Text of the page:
Lastly, researchers are combatting cancer through the use of cancer vaccines. Certain types of viruses, such as the human papillomavirus, can lead to cancer formation. For example, certain types of HPV have been associated with ovarian cancer development. Likewise, the hepatitis B virus can, over time, put an infected patient at a higher risk of developing liver cancer. Cancer vaccines can be targeted to either attack the virus that's believed to cause cancer, or they can be geared to induce an immune response against cancer cells.
One of the best-known vaccines to make it to market is Valeant Pharmaceuticals' (NYSE:BHC) Provenge, a vaccine designed to treat prostate cancer that Valeant acquired after Dendreon declared bankruptcy. Patients receiving Provenge would have some of their immune cells harvested by researchers who, in a lab, would expose these cells to a protein that would teach the immune system how to locate more prostate cancer cells in order to destroy them. These modified immune cells were then infused back into the patient. Although Provenge provided a greater than four-month survival benefit, its $93,000 price tag never quite caught on with patients or physicians. Valeant continues to offer Provenge, but traditional cancer treatment options remain the go-to in prostate cancer treatment.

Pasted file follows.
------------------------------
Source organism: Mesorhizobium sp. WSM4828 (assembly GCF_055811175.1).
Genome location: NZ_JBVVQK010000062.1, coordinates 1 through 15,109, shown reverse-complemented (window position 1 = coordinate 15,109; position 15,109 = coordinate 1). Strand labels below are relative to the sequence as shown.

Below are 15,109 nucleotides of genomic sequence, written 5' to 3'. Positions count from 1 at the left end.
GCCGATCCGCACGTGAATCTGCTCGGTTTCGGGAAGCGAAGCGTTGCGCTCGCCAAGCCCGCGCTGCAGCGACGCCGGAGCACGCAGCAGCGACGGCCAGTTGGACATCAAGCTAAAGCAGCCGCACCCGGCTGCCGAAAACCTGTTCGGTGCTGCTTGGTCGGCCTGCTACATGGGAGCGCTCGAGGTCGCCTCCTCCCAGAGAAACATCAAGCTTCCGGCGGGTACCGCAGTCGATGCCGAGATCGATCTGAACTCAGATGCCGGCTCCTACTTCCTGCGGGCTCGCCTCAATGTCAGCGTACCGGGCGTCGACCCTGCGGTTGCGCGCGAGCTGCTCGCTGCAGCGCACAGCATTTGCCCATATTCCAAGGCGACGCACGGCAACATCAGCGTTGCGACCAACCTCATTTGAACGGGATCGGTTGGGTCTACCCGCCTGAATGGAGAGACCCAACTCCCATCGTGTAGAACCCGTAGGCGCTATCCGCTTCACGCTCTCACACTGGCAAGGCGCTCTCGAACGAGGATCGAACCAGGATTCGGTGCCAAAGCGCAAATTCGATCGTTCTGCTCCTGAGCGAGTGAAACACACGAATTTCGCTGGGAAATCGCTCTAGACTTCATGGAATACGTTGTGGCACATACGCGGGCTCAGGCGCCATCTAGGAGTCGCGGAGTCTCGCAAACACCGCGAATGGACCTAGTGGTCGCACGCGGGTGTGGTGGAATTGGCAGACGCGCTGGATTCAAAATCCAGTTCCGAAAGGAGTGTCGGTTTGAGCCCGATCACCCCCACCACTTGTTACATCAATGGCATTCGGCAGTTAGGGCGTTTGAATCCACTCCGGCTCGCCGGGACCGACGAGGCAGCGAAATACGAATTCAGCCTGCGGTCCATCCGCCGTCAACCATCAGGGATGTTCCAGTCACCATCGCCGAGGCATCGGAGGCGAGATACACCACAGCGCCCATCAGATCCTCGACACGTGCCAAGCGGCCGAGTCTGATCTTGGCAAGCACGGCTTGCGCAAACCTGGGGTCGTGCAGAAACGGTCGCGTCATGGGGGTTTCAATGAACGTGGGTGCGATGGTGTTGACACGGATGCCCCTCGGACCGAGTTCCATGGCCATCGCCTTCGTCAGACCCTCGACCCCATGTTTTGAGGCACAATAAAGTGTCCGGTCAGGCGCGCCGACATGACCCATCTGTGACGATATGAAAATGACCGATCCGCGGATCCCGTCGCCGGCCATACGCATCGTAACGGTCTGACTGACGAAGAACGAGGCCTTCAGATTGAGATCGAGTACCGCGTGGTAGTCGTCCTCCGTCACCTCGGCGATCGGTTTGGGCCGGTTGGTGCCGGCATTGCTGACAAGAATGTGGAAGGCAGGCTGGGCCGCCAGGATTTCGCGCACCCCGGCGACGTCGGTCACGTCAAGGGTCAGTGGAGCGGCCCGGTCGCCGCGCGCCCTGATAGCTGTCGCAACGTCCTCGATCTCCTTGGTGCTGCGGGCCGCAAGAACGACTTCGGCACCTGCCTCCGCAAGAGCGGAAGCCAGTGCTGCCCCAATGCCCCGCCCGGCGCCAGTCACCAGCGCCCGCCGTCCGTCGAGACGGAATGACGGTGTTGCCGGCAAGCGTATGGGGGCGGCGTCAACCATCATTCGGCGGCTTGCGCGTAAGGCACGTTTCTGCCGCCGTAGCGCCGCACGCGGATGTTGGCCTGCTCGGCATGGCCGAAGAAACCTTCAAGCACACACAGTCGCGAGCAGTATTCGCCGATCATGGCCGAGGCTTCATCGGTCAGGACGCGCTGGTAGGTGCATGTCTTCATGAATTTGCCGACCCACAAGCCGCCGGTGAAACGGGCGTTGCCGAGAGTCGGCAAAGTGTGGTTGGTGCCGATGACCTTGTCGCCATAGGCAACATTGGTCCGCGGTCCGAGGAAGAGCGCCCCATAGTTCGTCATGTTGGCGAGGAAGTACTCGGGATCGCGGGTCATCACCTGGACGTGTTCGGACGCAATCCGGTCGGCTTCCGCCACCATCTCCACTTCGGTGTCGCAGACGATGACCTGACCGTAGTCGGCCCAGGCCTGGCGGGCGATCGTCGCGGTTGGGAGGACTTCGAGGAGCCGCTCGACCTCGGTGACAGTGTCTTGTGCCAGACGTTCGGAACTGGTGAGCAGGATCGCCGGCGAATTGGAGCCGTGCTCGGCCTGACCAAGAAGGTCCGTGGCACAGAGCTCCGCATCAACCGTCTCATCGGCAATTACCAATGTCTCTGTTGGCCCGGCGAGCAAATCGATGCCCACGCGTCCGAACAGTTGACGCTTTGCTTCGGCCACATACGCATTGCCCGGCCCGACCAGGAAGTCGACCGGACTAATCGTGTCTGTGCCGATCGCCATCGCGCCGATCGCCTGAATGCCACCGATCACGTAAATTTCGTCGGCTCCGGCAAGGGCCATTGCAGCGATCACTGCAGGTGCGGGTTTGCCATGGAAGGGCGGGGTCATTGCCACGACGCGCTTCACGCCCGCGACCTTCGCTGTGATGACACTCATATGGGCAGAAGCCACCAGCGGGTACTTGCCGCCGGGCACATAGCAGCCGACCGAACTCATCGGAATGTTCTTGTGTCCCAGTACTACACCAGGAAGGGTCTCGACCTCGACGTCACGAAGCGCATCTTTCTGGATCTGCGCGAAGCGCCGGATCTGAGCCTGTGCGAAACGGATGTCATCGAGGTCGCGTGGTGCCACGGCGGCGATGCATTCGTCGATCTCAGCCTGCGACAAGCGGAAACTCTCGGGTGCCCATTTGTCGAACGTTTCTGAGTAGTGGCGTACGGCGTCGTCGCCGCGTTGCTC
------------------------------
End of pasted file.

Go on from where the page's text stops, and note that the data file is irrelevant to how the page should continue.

An experimental cancer vaccine worth eyeing is Inovio Pharmaceuticals' (NASDAQ:INO) VGX-3100, which is being targeted at cervical dysplasia caused by HPV types 16 and 18. VGX-3100 is currently in late-stage studies, but it delivered exciting results in a previously released midstage readout. In that readout, VGX-3100 reduced the grade of disease from CIN 2 or CIN 3 to CIN 1 or no disease in 49.5% of patients, and it led to the clearance of HPV and a regression from CIN 2/3 to CIN 1 or no disease in 40.2% of patients. By comparison, only 30.6% of placebo patients saw a regression in disease to CIN 1 or no disease, and just 14.3% also had HPV clearance.
There are a lot of exciting things going on with cancer research, and I personally look forward to seeing steady progress made in the fight against cancer.